Pumpkin Spice and Oat Milk© Unsplash

‘Pumpkin Spice’ And ‘Oat Milk’ Are Now Officially In The Dictionary

Salva Mubarak
Senior Features Writer

It’s that time of the year again when the oldest dictionary publisher in the world, Merriam-Webster, officially announces the new additions to the dictionary for the year.

“Some of these words will amuse or inspire, others may provoke debate. Our job is to capture the language as it is used,” said Peter Sokolowski, Merriam-Webster’s editor at large, in a statement, “Words offer a window into our ever-changing language and culture, and are only added to the dictionary when there is clear and sustained evidence of use.”

Along with newsmaking terms like ‘Shrinkflation’ (“the practice of reducing a product’s amount or volume per unit while continuing to offer it at the same price”) and ‘Metaverse’ (“a persistent virtual environment that allows access to and interoperability of multiple individual virtual realities”) and some Internet slangs, like ‘yeet’ (“to throw especially with force and without regard for the thing being thrown”), the dictionary has added several food-related terms too.

The subject of a thousand ‘White Girl Things’ memes and an autumn/winter favourite ‘pumpkin spice’ made the cut this year to be included in the dictionary. The official definition says that it’s “a mixture of usually cinnamon, nutmeg, ginger, cloves, and often all spice that is commonly used in pumpkin pie.”

Oat milk©Unsplash

In addition to ‘pumpkin spice’ and ‘oat milk’ (“a liquid made from ground oats and water that is usually fortified, as with calcium and vitamins, and used as a milk substitute”), international cuisine-related terms like ‘banh-mi’ (“a usually spicy sandwich in Vietnamese cuisine consisting of a split baguette filled typically with meat, such as pork or chicken, and pickled ve getables, such as carrot and daikon, and garnished with cilantro and often cucumbers.”) and ‘omakase’ (“a series of small servings or courses (as of sushi) offered at a fixed price and whose selection is left to the chef’s discretion.”) have also been included.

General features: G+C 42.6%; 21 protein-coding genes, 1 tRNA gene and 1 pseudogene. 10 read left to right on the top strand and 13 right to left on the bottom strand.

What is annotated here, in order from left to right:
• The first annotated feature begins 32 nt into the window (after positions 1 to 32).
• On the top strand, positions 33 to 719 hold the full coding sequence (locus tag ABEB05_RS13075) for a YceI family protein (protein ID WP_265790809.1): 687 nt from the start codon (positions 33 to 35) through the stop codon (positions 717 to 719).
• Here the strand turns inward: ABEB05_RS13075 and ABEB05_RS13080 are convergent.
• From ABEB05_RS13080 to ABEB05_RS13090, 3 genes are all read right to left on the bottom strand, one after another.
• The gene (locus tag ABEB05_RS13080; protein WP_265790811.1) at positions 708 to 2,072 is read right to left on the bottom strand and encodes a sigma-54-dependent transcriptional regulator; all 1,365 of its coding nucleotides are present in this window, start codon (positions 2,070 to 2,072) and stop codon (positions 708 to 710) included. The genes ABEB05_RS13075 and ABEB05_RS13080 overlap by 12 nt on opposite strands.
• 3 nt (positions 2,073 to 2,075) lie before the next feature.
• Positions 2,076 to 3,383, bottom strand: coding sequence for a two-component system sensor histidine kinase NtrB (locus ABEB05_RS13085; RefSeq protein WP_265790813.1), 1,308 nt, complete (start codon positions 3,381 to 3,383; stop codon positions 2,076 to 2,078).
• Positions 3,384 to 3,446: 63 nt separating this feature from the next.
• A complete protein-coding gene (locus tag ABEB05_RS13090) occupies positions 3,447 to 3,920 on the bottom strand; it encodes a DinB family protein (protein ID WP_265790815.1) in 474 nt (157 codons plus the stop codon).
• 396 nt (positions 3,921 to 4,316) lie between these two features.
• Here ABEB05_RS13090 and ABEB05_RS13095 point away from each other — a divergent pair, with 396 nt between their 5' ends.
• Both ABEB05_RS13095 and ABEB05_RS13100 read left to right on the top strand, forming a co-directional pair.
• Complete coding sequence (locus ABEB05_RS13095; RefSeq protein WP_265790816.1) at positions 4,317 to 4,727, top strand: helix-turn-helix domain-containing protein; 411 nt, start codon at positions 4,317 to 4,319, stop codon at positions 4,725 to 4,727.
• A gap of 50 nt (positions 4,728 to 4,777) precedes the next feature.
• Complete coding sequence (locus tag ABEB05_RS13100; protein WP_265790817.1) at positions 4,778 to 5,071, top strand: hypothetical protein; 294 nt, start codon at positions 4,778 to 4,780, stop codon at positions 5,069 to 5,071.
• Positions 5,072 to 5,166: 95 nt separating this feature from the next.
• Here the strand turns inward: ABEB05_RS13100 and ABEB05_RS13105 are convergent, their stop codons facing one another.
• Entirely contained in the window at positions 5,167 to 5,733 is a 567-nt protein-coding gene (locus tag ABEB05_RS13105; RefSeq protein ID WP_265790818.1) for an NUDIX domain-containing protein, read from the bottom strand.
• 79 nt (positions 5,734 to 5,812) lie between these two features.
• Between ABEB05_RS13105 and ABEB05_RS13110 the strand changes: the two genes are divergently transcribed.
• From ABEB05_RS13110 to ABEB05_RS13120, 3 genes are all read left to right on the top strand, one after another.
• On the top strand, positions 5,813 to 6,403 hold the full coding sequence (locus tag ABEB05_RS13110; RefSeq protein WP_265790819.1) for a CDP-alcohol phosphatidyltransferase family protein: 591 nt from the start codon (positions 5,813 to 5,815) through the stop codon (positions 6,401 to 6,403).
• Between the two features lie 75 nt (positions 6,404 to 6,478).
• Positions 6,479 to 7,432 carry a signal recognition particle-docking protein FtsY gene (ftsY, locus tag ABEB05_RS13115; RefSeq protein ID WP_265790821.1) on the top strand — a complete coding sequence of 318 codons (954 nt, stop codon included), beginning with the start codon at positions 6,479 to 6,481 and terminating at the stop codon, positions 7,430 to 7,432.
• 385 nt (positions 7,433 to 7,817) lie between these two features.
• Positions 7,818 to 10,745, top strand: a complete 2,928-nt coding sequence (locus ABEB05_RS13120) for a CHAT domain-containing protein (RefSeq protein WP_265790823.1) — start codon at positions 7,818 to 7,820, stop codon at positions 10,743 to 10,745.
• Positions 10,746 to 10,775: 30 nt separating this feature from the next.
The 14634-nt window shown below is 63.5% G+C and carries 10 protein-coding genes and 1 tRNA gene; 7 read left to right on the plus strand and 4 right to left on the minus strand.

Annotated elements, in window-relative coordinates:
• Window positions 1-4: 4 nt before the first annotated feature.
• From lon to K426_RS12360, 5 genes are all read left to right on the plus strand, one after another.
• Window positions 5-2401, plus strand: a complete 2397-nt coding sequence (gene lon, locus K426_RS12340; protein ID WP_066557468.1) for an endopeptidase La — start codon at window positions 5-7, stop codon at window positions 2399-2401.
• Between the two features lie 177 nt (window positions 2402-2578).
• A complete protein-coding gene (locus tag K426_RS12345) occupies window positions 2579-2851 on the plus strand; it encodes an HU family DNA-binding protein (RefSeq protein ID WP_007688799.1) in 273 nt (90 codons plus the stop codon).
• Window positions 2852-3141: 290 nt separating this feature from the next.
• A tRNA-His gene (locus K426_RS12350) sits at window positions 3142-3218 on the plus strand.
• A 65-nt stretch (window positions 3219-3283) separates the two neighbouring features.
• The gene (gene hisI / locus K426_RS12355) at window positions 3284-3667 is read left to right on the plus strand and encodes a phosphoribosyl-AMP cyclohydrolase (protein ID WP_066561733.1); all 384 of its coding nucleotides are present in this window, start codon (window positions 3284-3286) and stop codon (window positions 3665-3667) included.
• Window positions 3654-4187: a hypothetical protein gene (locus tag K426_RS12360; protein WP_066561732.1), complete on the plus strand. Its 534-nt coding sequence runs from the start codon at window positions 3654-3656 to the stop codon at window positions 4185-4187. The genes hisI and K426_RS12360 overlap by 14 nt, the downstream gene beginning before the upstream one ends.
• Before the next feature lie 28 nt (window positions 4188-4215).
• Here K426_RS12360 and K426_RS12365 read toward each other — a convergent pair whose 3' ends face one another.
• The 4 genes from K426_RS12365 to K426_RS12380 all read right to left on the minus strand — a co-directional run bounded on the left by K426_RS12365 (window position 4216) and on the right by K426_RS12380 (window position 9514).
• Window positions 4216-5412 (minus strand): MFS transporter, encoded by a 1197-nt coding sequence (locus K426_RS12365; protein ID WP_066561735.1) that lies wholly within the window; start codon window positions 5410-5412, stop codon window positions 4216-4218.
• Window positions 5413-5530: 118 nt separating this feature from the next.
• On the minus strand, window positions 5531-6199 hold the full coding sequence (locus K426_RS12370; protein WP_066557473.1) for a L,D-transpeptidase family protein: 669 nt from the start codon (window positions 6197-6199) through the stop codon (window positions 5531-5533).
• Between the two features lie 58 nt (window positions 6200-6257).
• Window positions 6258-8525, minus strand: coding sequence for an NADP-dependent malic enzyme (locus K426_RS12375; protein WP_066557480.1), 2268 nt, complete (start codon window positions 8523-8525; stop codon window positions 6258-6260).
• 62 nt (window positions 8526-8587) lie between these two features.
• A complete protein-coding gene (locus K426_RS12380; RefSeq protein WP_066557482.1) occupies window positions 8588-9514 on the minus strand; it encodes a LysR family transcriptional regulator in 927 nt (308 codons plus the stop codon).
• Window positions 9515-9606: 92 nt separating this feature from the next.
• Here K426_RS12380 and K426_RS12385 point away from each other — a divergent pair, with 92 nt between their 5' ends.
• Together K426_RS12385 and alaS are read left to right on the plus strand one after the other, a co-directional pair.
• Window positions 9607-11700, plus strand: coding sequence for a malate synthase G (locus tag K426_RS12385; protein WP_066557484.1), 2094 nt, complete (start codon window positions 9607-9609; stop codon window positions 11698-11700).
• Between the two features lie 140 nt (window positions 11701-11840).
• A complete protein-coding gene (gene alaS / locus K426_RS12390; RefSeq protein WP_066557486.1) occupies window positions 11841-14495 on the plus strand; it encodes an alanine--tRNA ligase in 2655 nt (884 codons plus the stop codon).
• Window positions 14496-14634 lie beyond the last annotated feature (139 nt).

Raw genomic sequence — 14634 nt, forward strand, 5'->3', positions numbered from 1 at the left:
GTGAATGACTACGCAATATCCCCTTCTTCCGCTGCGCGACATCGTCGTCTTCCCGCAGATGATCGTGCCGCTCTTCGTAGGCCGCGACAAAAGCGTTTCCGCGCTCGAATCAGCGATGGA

Vietnamese banh-mi©Unsplash

Recent food-related buzzwords can also be found in the dictionary, including ‘sessionable’ (“having a light body and a lower-than-average percentage of alcohol.”) and ‘plant-based’ (“made or derived from plants or consisting primarily or entirely of food, such as vegetables, fruits, nuts, oils, and beans, derived from plants.”). Some of the other words include, ‘birria’, ‘ras el hanout’, and ‘mojo’.

So how does a word get into the dictionary? Merriam-Webster has this to say, “A word gets into a dictionary when it is used by many people who all agree that it means the same thing. If your toddler nephew invented a great word that the English language simply can’t do without, don’t write to us to recommend that it be added to the dictionary. Use it. First, you drop the word into your conversation and writing, then others pick it up; the more its use spreads, the more likely it will be noticed by dictionary editors, or lexicographers. If your nephew’s word is one that English speakers decide we need, it has a good chance of getting into the dictionary.”

The more you know!